Google has announced that it is shutting down its Q&A social app Neighbourly on May 12, as the project did not take off as expected.
The search engine giant unveiled the app in May 2018 as a test in Mumbai to let users explore their neighborhood with help from local experts.
Later in November, it expanded its base to a few more cities in the country including Delhi and Bengaluru.
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“We launched Neighbourly as a Beta app to connect you with your neighbours and make sharing local information more human and helpful,” said the company.
“As a community, you’ve come together to celebrate local festivals, shared crucial information during floods, and answered over a million questions. But the app hasn’t grown like we had hoped,” it added.
Google said that it plans to learn the lessons from Neighbourly and utilise it to improve their other products.
Not too long ago, NASDAQ predicted that by the year 2040, as much as 95% of shopping will be facilitated by ecommerce. Similarly, Shopify Plus estimates that by the year 2021, worldwide retail ecommerce sales will reach $4.9 trillion – a number that will now be amplified as a result of the recent events. The world of e-commerce is growing fast and businesses need to catch up.
For good or for bad, the COVID-19 pandemic and the subsequent lockdowns have left businesses little choice but to go digital. Gone are the days when goliaths like Walmart would build ecommerce apps just to indulge a handful of customers. Today, it is either go digital or go home. So, for all businesses looking for an ecommerce mobile app builder, Studio Store could be an interesting option.
Launched recently by Builder.ai with the goal of helping businesses directly impacted by COVID-19, Studio Store is a new range of pre-packaged apps – beginning with e-commerce and delivery – designed to bring businesses online faster and at a fraction of the cost of building from scratch. With Studio Store, Builder.ai is furthering its mission to democratize the software market by offering pre-built software for a fraction of the price, giving more companies than ever the opportunity to use technology to grow their business.
So, if you’ve been wondering how to build an ecommerce app, then here are the key problems Studio Store solves with features that are most noteworthy:
Most apps take 6-9 months to develop, depending on the complexity.
Unlike most ecommerce app builders, Studio Store ecommerce app by Builder.ai will serve the specific needs of businesses across e-commerce – such as flower shops, grocery stores and clothiers – and be delivered to customers in eight weeks.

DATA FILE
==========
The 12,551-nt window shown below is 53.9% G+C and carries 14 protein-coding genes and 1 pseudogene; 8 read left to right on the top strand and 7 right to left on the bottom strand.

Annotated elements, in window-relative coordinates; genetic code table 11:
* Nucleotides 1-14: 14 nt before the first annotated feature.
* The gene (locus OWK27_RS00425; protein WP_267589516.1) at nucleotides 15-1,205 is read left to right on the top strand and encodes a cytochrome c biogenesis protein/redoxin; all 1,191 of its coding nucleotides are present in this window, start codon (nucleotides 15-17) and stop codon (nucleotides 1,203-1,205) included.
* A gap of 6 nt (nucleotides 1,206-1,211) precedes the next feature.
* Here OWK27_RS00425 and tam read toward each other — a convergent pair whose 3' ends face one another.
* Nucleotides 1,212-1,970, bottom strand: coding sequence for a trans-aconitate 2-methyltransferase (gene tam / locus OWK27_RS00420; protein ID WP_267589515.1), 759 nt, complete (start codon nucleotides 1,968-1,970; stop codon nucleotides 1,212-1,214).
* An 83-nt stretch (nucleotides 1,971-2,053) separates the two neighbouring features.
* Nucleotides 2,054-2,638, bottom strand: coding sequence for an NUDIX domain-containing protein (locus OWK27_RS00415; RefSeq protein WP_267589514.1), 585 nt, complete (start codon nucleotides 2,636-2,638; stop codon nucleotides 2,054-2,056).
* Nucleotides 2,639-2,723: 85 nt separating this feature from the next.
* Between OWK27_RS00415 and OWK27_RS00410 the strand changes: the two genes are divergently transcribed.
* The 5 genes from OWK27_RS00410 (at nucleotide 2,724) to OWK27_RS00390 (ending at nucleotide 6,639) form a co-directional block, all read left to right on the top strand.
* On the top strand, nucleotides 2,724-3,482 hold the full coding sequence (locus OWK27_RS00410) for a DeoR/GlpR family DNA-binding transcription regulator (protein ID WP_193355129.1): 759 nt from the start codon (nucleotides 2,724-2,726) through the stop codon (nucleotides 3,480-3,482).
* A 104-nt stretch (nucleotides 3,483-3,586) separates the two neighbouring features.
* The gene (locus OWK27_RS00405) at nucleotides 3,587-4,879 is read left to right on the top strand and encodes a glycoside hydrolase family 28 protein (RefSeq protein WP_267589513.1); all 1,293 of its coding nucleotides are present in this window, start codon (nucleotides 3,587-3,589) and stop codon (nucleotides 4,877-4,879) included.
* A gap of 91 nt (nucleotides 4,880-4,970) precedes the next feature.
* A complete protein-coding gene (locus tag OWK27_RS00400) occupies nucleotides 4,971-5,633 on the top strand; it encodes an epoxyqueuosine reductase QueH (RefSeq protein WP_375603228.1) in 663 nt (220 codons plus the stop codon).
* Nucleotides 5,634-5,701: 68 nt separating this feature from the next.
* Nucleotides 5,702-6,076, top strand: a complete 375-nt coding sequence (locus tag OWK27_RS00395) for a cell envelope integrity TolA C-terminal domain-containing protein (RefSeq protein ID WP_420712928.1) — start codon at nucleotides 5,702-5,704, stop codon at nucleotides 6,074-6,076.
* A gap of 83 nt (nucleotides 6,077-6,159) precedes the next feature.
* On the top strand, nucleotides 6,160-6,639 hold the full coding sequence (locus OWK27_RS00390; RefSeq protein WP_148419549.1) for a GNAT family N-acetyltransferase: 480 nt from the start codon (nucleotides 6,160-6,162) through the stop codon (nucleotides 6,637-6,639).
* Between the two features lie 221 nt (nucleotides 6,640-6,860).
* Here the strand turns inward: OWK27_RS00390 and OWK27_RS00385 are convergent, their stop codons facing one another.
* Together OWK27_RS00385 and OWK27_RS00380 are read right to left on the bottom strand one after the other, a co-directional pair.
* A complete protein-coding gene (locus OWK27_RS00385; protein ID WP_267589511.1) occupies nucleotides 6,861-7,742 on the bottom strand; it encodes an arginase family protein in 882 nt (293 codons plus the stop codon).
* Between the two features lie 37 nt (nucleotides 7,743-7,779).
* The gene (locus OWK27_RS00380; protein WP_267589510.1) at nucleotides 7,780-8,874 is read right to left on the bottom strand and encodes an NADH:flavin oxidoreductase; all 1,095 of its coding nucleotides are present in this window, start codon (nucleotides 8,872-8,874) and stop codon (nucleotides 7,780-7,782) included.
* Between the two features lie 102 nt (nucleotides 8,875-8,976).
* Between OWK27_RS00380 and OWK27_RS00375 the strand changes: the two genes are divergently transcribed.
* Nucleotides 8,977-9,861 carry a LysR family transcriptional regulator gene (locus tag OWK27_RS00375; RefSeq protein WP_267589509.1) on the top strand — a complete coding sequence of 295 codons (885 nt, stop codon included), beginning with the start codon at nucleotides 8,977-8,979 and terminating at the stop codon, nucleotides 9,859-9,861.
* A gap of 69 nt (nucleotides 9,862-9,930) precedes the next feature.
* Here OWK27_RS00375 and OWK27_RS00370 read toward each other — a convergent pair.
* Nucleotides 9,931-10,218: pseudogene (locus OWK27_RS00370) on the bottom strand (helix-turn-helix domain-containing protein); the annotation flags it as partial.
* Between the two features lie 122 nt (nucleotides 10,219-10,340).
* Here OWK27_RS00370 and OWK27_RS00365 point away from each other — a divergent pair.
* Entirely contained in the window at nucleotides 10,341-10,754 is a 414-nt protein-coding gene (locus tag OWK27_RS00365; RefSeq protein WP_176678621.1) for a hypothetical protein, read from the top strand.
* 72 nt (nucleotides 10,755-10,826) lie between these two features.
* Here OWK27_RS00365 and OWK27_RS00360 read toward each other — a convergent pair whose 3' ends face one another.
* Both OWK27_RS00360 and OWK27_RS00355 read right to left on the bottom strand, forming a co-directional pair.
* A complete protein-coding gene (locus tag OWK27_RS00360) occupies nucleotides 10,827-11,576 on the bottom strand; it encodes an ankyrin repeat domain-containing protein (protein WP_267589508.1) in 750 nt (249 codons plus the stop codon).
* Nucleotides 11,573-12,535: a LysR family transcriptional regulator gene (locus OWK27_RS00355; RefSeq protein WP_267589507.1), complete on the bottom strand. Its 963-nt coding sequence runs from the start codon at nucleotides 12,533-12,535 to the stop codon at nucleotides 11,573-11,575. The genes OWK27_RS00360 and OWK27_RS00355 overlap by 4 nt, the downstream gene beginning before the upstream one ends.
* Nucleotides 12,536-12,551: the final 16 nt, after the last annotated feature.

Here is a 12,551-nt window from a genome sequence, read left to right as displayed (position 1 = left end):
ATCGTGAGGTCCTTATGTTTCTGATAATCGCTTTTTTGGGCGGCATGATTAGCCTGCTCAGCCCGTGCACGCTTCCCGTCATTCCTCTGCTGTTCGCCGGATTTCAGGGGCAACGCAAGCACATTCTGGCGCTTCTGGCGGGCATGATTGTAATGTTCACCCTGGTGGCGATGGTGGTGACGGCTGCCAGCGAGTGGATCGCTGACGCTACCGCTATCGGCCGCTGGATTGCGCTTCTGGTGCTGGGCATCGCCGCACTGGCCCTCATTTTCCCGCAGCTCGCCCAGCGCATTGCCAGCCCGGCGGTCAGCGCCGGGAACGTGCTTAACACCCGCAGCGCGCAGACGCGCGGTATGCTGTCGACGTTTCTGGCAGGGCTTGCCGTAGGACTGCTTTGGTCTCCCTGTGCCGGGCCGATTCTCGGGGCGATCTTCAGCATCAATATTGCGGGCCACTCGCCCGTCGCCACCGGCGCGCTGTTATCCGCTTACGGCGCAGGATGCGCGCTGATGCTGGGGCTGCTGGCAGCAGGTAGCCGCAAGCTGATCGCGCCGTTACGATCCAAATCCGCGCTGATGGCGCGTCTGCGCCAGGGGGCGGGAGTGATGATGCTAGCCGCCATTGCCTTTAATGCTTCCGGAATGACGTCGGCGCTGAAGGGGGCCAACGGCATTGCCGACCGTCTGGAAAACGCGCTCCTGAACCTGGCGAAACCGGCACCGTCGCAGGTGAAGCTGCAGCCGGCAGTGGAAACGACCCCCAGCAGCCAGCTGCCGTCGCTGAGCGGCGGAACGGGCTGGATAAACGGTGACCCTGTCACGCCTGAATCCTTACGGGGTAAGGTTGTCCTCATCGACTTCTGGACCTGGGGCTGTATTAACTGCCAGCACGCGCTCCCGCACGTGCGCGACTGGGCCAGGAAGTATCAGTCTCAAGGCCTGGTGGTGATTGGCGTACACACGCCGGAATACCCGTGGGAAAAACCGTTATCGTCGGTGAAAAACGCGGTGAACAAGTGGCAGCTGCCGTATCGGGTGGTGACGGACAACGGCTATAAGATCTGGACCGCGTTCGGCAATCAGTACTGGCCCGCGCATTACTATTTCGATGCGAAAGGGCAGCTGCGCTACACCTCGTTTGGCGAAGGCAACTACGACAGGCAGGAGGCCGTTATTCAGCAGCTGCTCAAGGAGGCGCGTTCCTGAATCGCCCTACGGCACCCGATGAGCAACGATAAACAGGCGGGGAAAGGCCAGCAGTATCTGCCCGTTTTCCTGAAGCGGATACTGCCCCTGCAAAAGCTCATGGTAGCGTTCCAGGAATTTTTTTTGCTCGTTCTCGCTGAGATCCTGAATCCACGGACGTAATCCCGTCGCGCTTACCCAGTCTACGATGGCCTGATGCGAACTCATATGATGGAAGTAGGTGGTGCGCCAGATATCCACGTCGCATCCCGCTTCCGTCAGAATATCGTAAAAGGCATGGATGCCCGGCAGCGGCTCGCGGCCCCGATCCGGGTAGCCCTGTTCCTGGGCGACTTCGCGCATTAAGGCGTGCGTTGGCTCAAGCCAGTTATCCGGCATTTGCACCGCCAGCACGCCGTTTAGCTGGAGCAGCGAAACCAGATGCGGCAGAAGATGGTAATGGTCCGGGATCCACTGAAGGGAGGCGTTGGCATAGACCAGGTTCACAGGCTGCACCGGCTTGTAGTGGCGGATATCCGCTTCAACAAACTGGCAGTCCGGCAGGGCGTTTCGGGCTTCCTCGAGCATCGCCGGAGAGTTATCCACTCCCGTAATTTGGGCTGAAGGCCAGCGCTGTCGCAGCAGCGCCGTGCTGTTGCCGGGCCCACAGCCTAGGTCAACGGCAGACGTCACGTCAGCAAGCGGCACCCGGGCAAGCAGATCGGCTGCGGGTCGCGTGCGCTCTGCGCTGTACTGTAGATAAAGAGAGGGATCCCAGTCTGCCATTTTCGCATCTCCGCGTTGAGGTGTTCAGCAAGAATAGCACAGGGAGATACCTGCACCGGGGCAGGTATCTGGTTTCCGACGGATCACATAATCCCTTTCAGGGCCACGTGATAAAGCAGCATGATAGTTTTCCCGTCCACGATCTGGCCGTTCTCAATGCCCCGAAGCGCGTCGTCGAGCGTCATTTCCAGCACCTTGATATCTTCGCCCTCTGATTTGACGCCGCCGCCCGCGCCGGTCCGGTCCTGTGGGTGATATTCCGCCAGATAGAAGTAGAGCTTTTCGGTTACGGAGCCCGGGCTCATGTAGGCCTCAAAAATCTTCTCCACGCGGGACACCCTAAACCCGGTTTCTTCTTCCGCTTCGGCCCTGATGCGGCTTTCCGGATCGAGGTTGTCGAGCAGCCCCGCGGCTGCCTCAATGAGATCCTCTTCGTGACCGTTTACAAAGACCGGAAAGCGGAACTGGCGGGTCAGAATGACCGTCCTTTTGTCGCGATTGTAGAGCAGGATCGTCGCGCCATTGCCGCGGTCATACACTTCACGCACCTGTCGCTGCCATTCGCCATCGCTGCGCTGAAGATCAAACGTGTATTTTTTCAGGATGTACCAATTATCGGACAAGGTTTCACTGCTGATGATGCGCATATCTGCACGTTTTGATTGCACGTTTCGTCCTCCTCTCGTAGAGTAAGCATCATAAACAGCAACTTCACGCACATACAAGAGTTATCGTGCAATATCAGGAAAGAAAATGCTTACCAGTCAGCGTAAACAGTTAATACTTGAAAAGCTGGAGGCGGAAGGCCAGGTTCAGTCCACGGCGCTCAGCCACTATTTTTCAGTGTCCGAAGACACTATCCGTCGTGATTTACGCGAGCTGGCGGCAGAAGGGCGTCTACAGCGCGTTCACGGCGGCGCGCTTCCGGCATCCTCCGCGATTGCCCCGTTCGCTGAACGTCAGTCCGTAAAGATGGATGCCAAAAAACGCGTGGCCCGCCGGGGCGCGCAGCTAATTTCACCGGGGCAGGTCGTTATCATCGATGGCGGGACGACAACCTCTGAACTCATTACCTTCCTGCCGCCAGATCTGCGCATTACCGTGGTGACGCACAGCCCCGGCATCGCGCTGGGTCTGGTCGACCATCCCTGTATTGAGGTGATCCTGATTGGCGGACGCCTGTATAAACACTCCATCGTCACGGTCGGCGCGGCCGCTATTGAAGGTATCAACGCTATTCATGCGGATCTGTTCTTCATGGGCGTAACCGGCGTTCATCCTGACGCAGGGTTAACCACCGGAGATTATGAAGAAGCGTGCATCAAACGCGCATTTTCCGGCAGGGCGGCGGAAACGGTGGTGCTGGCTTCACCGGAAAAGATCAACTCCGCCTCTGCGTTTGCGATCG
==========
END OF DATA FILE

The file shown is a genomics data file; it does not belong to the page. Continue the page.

Most app development journeys are complicated and take months of back and forth to just nail down basic feature sets.
The Studio Store’s e-commerce app makes selling to an ever-mobile customer effortless, and retailers can showcase their goods with a scrollable carousel and offer a wide range of secure payment methods. The app includes features that will handle the soup to nuts of most e-commerce experiences.
For most ecommerce app builders, their job ends as soon as an app is handed over to the customer, with little to no customer service after.
Studio Store by Builder.ai offers 3 months of free aftercare that keeps the app thriving and the cloud needed to run the app and scale the business.
App developers charge hefty down payments even before a project begins.
Studio Store is priced at a reasonable $500 per month and Builder.ai does not take any cut of sales or transaction fees (so you’ll only pay those charged directly by a payment gateway). Builder.ai only requires a one-month deposit at the beginning of the engagement.
With SaaS app builders, each customer gets complete ownership of their code.
The biggest drawback of SaaS applications is that the source code remains the same for all customers. In cases where new features are rolled out, they’re rolled out universally. But with Studio Store, the customer gets a copy of the code after 24 months.
All in all, if you are looking to build an ecommerce app online, then Builder.ai could be the best choice. You can check out the Studio Store for yourself by clicking here.
[Disclaimer: The article published above promotes links of commercial interests.]
OnePlus has released “McLaren Edition” smartphones for couple of years but now, a Reddit user reports that the British carmaker has not listed OnePlus as partner for the 2020 F1 season.
The removal of the Chinese brand from the list of partners has resulted in the speculation that the OnePlus 7T Pro McLaren Edition will most likely not get a successor this year, reports XDA Developers.
OnePlus has been doing special editions of its phones for a few years now.
The OnePlus 5T was available in the Star Wars: The Last Jedi Edition, and the OnePlus 6 was available in a Marvel Avengers Edition.
Both of these smartphones were available in limited quantities and in select regions only.
The smartphone maker launched the OnePlus 6T McLaren Edition, with a new and distinct CMF (colour-material-finish), 10GB RAM and Warp Charge 30 charging technology, to expand the scope of these special editions.
The most recent McLaren Edition device from the OnePlus was OnePlus 7T Pro.
The company recently launched its 8 series smartphones, the OnePlus 8 and OnePlus 8 Pro. Both are powerful as well as expensive and the smartphone maker will have to find a new partner to give that a special twist worth paying more for. (IANS)